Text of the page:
The Development of Wi-Fi and Networks

Tia Winter | 9 November 2016

For most people, it’s

hard to imagine not having and using online and mobile technology. As connectivity, as well as almost every other area, continues to develop, things are only going to get smoother for us.

The connection speeds and performance of days gone by would certainly not be tolerated by many people today, and what we find incredible now could soon also simply be too out dated and considered too slow to connect to our favourite online casinos or any other site we’re interested in.

So where exactly have we come from, and where are we going?

A Brief History of Network Connections

The original iPhone used 2G, also known as GPRS or General Packet Radio Service, all the time. EDGE, often called 2.5G was the development that immediately followed 2G. Its theoretical speed is 4 kbps, but in reality it only ever reaches about half of that.

Unsurprisingly, EDGE filled the gap between 2G and 3G technology. The Third Generation doubled EDGE’s performance and HSPA+ is the latest form of 3G. It stands for High-Speed Packet Access and while different networks offer differ HSPA+ speeds, they’re all relatively fast.

Taking the title of fasted available network connectivity from HSPA+ is 4G. This is now used as the standard connection technology, with devices resorting to 3G, then 2.5G and then 2G options when 4G is inaccessible. It’s also sometimes called Long Term Evolution or LTE, and the latest version is 4.5G or LTE-A, the A standing for Advanced.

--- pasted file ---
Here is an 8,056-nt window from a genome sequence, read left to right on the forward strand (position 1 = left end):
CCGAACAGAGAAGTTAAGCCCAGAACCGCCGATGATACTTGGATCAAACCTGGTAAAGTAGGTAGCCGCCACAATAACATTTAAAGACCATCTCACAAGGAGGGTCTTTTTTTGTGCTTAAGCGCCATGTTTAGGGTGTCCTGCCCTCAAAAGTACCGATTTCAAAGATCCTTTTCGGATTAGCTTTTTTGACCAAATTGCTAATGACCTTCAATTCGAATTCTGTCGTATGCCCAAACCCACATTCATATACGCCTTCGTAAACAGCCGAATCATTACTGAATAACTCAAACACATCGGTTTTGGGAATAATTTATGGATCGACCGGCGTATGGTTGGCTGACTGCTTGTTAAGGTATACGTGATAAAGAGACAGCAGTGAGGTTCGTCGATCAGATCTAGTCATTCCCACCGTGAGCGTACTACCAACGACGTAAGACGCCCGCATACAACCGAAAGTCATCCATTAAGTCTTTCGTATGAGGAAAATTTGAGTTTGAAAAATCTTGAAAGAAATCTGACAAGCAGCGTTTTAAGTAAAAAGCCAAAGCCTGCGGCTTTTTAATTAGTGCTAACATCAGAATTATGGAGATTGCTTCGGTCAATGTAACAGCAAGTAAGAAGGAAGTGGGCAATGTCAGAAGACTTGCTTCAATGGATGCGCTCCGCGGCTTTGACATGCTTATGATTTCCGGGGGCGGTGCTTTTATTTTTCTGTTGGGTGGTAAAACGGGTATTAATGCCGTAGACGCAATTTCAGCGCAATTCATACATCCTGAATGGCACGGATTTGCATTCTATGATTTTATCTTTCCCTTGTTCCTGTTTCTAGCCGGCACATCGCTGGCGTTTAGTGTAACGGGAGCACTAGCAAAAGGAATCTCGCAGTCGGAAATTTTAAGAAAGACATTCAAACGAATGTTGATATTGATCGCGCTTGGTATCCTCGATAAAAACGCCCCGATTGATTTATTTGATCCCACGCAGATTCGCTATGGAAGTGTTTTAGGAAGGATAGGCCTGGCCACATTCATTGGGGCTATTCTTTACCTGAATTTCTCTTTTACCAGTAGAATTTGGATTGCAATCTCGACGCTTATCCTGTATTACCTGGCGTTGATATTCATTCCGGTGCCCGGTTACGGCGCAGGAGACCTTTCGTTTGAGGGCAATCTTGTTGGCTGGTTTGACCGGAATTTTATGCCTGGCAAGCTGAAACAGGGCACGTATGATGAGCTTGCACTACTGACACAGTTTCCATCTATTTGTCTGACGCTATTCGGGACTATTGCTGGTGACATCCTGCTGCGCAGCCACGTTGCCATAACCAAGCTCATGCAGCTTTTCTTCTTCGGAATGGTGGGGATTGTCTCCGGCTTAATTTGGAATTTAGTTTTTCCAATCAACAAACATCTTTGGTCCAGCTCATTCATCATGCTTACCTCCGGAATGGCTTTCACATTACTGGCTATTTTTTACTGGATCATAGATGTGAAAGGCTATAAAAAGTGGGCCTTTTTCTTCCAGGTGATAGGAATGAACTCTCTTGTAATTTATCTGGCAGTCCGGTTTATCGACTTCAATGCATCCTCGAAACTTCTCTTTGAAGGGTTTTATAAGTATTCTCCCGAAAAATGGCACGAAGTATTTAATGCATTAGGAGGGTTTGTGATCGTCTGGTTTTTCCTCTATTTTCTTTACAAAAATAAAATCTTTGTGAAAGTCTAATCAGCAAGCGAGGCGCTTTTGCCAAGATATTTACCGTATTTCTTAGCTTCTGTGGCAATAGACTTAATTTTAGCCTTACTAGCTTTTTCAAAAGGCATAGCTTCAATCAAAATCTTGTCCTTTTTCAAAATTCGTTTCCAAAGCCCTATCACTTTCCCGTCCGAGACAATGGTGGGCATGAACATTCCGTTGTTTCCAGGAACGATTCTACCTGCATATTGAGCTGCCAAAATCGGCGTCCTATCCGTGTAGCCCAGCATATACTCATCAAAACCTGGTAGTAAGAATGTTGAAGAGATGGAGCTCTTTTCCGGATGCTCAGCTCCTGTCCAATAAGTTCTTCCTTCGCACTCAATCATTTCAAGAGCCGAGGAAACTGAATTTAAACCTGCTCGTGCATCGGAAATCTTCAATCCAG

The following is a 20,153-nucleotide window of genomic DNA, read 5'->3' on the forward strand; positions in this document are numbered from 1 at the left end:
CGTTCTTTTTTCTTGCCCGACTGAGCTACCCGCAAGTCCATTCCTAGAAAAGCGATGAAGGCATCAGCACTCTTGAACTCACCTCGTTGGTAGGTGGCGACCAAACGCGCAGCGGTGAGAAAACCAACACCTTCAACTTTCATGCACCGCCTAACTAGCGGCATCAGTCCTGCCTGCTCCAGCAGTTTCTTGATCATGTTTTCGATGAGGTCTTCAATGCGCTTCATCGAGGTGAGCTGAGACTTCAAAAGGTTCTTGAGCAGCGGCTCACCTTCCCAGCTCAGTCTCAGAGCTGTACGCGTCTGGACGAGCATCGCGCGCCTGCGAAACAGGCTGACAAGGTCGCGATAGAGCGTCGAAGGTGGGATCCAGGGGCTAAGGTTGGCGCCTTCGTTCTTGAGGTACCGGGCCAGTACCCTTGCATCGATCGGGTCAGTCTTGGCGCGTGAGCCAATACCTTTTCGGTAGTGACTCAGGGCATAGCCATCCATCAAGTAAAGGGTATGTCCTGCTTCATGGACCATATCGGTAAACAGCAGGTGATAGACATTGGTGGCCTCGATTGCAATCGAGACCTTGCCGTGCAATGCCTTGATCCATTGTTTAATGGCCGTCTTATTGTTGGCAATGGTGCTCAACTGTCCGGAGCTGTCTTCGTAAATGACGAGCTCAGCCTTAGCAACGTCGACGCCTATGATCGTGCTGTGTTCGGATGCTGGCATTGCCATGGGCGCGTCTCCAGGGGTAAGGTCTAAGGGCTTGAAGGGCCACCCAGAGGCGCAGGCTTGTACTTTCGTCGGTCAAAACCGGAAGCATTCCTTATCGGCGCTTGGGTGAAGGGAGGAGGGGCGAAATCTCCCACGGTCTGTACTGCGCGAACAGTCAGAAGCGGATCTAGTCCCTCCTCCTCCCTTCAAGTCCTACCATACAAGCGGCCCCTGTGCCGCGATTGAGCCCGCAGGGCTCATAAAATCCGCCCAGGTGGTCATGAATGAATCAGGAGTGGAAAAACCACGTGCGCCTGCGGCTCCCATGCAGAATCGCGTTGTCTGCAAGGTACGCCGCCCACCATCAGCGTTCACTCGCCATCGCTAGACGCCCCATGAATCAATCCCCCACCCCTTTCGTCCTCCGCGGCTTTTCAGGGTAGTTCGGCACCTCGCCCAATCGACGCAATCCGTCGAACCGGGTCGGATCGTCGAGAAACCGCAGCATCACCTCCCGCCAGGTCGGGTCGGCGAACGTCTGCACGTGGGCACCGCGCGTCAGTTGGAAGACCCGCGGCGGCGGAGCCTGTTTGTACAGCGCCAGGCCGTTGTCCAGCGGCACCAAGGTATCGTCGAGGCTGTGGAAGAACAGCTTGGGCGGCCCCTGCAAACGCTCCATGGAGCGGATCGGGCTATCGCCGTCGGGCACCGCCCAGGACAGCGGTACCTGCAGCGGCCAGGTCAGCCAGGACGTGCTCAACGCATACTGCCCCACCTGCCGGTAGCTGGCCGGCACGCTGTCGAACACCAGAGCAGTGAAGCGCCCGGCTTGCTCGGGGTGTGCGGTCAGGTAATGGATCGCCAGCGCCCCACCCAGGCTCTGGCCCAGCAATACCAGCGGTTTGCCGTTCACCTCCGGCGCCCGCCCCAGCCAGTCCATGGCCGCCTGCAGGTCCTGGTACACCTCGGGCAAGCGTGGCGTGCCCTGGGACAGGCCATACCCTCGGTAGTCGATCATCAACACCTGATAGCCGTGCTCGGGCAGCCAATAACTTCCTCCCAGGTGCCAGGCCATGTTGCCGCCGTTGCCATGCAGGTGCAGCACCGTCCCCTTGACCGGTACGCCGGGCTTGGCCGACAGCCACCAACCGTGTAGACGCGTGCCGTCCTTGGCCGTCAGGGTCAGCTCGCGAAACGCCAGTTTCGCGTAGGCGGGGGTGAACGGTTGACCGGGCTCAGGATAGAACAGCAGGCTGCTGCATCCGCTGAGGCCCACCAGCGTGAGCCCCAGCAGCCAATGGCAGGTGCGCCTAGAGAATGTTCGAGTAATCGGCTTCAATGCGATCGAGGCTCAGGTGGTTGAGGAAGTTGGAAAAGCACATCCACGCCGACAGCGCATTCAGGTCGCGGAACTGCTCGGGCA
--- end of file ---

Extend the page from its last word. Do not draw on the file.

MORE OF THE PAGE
The Advanced LTE connections boost data speed and can handle more users coming onto the network. As more and more people are impressed with the developments in smartphones and their extended functionality, this can only be a good thing.

Some Anticipated Wi-Fi Improvements

The gold standard for connectivity right now is, of course Wi-Fi, and the planned improvements will only serve to make the way this tech works even better. These include automated access, longer battery life for routers and better management of frequency interference.

One of the most exciting Wi-Fi developments is WiGig, which should almost double Wi-Fi’s current top speed. The Wi-Fi Alliance, made up of industry heavyweights, has decreed that the time for moving forward with this technology is now and has established a standard for devices to meet and be certified as WiGig.

While incredibly fast, WiGig will only work over short distances and is referred to by insiders as In-Room technology. However, many applications are still opened up by WiGig including virtual Reality without thick, constraining cables. The technology has been used a little in the past, but is now to be deployed on a much larger scale.

Many people say that the future is the Internet of Things, where everyday objects have network connectivity that allows them to send and receive data. Wi-Fi will play an integral role in this and it’s exciting to see which direction this type of technology moves in next.